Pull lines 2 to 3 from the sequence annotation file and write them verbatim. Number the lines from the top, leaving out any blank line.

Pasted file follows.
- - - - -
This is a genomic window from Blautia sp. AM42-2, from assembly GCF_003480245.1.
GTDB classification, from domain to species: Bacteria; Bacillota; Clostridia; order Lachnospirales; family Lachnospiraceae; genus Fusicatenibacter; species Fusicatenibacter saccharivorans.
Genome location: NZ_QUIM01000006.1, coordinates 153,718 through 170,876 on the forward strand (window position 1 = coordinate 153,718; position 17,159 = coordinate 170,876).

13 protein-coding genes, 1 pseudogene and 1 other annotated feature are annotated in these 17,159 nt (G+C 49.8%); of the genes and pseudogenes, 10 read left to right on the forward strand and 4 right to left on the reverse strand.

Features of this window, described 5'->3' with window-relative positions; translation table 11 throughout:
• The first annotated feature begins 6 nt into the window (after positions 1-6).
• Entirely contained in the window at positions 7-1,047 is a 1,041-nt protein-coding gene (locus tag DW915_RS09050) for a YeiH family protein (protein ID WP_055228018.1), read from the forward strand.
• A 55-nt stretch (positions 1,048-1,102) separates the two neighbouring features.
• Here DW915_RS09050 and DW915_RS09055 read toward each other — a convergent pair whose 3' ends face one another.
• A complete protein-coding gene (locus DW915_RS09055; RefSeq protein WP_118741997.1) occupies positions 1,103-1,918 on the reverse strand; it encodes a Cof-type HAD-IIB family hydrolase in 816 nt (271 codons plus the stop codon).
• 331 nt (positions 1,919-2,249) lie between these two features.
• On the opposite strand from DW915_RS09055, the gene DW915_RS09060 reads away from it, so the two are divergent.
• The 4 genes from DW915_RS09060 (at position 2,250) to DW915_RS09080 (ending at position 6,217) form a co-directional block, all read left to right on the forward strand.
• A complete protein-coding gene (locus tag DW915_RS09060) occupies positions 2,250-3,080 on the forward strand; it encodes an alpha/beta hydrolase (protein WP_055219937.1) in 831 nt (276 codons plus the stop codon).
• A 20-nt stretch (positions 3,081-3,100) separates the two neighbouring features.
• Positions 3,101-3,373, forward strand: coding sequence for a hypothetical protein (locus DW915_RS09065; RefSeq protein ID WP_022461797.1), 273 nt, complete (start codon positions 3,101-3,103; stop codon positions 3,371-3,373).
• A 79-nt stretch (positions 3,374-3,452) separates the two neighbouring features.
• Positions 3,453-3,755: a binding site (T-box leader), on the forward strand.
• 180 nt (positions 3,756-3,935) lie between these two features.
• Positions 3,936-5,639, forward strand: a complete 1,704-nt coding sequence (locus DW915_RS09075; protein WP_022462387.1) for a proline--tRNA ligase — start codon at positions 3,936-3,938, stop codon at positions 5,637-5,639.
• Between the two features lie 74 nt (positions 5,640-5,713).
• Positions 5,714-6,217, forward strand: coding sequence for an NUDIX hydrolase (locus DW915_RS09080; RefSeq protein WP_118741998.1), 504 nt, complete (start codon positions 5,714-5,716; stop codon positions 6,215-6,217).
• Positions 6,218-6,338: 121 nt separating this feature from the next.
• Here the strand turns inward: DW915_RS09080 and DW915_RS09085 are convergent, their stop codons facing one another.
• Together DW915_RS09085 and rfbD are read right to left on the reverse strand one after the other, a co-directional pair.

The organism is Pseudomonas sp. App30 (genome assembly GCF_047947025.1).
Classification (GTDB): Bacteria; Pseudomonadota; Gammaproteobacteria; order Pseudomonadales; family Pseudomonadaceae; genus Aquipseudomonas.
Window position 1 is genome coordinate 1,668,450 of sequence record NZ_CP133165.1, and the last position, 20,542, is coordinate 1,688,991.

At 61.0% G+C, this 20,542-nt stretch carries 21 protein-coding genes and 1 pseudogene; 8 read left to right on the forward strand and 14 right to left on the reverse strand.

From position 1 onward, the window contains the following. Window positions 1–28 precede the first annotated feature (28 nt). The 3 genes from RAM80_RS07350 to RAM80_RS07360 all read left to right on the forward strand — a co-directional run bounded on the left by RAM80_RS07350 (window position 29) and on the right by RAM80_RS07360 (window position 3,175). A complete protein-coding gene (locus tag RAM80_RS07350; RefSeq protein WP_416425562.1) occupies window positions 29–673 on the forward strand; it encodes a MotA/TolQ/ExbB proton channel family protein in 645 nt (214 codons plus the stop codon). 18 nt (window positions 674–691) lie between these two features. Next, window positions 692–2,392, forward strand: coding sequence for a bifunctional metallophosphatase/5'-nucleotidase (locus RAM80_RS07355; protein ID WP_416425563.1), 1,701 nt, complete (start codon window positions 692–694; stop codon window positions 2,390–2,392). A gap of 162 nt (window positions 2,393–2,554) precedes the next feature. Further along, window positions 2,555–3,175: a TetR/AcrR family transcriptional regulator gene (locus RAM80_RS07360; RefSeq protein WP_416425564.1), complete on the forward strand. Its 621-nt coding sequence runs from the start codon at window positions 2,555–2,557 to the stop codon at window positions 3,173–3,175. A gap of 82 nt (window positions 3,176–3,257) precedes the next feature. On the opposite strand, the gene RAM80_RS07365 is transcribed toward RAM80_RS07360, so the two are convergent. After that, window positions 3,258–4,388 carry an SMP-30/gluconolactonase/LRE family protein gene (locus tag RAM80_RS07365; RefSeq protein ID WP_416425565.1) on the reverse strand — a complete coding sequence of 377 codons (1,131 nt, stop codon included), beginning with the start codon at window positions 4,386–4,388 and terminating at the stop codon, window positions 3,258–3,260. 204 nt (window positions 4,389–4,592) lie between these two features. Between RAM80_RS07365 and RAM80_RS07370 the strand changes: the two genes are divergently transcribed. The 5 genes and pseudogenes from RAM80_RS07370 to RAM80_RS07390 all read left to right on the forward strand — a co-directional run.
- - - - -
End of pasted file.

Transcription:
GTDB classification, from domain to species: Bacteria; Bacillota; Clostridia; order Lachnospirales; family Lachnospiraceae; genus Fusicatenibacter; species Fusicatenibacter saccharivorans.
Genome location: NZ_QUIM01000006.1, coordinates 153,718 through 170,876 on the forward strand (window position 1 = coordinate 153,718; position 17,159 = coordinate 170,876).